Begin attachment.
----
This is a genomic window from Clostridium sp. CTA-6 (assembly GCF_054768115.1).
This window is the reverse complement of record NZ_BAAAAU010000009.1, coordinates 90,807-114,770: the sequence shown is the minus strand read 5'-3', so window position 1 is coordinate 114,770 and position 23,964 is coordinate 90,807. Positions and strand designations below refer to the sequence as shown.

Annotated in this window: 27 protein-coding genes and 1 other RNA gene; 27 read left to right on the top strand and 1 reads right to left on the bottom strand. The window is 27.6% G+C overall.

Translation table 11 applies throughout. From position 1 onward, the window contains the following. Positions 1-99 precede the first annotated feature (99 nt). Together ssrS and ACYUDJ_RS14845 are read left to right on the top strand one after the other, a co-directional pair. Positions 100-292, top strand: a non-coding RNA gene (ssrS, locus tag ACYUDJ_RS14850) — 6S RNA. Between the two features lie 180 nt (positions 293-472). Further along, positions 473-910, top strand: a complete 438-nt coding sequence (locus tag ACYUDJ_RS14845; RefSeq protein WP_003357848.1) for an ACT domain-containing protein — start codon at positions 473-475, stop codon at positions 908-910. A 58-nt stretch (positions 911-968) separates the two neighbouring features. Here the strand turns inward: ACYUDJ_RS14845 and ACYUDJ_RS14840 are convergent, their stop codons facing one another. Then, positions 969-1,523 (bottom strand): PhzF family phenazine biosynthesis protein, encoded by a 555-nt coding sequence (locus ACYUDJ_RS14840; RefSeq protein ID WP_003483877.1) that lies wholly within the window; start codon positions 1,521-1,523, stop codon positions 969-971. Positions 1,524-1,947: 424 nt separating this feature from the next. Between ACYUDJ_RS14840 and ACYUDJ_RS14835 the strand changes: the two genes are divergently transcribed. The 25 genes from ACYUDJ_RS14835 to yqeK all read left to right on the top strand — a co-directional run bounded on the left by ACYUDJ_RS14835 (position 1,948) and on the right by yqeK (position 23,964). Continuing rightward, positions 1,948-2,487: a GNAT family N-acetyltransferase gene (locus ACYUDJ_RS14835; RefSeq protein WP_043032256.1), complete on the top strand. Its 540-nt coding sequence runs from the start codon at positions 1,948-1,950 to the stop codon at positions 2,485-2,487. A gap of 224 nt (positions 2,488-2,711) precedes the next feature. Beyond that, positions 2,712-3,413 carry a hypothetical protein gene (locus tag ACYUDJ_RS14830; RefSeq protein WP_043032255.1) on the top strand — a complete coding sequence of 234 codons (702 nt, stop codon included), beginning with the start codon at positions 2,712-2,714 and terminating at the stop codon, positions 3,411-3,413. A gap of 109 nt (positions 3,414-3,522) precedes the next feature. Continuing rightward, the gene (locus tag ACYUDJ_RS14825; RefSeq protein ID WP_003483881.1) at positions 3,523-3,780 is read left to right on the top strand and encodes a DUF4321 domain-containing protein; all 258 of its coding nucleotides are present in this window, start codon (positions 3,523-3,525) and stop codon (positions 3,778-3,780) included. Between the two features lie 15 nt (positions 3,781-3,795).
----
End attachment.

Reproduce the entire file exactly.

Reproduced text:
This is a genomic window from Clostridium sp. CTA-6 (assembly GCF_054768115.1).
This window is the reverse complement of record NZ_BAAAAU010000009.1, coordinates 90,807-114,770: the sequence shown is the minus strand read 5'-3', so window position 1 is coordinate 114,770 and position 23,964 is coordinate 90,807. Positions and strand designations below refer to the sequence as shown.

Annotated in this window: 27 protein-coding genes and 1 other RNA gene; 27 read left to right on the top strand and 1 reads right to left on the bottom strand. The window is 27.6% G+C overall.

Translation table 11 applies throughout. From position 1 onward, the window contains the following. Positions 1-99 precede the first annotated feature (99 nt). Together ssrS and ACYUDJ_RS14845 are read left to right on the top strand one after the other, a co-directional pair. Positions 100-292, top strand: a non-coding RNA gene (ssrS, locus tag ACYUDJ_RS14850) — 6S RNA. Between the two features lie 180 nt (positions 293-472). Further along, positions 473-910, top strand: a complete 438-nt coding sequence (locus tag ACYUDJ_RS14845; RefSeq protein WP_003357848.1) for an ACT domain-containing protein — start codon at positions 473-475, stop codon at positions 908-910. A 58-nt stretch (positions 911-968) separates the two neighbouring features. Here the strand turns inward: ACYUDJ_RS14845 and ACYUDJ_RS14840 are convergent, their stop codons facing one another. Then, positions 969-1,523 (bottom strand): PhzF family phenazine biosynthesis protein, encoded by a 555-nt coding sequence (locus ACYUDJ_RS14840; RefSeq protein ID WP_003483877.1) that lies wholly within the window; start codon positions 1,521-1,523, stop codon positions 969-971. Positions 1,524-1,947: 424 nt separating this feature from the next. Between ACYUDJ_RS14840 and ACYUDJ_RS14835 the strand changes: the two genes are divergently transcribed. The 25 genes from ACYUDJ_RS14835 to yqeK all read left to right on the top strand — a co-directional run bounded on the left by ACYUDJ_RS14835 (position 1,948) and on the right by yqeK (position 23,964). Continuing rightward, positions 1,948-2,487: a GNAT family N-acetyltransferase gene (locus ACYUDJ_RS14835; RefSeq protein WP_043032256.1), complete on the top strand. Its 540-nt coding sequence runs from the start codon at positions 1,948-1,950 to the stop codon at positions 2,485-2,487. A gap of 224 nt (positions 2,488-2,711) precedes the next feature. Beyond that, positions 2,712-3,413 carry a hypothetical protein gene (locus tag ACYUDJ_RS14830; RefSeq protein WP_043032255.1) on the top strand — a complete coding sequence of 234 codons (702 nt, stop codon included), beginning with the start codon at positions 2,712-2,714 and terminating at the stop codon, positions 3,411-3,413. A gap of 109 nt (positions 3,414-3,522) precedes the next feature. Continuing rightward, the gene (locus tag ACYUDJ_RS14825; RefSeq protein ID WP_003483881.1) at positions 3,523-3,780 is read left to right on the top strand and encodes a DUF4321 domain-containing protein; all 258 of its coding nucleotides are present in this window, start codon (positions 3,523-3,525) and stop codon (positions 3,778-3,780) included. Between the two features lie 15 nt (positions 3,781-3,795).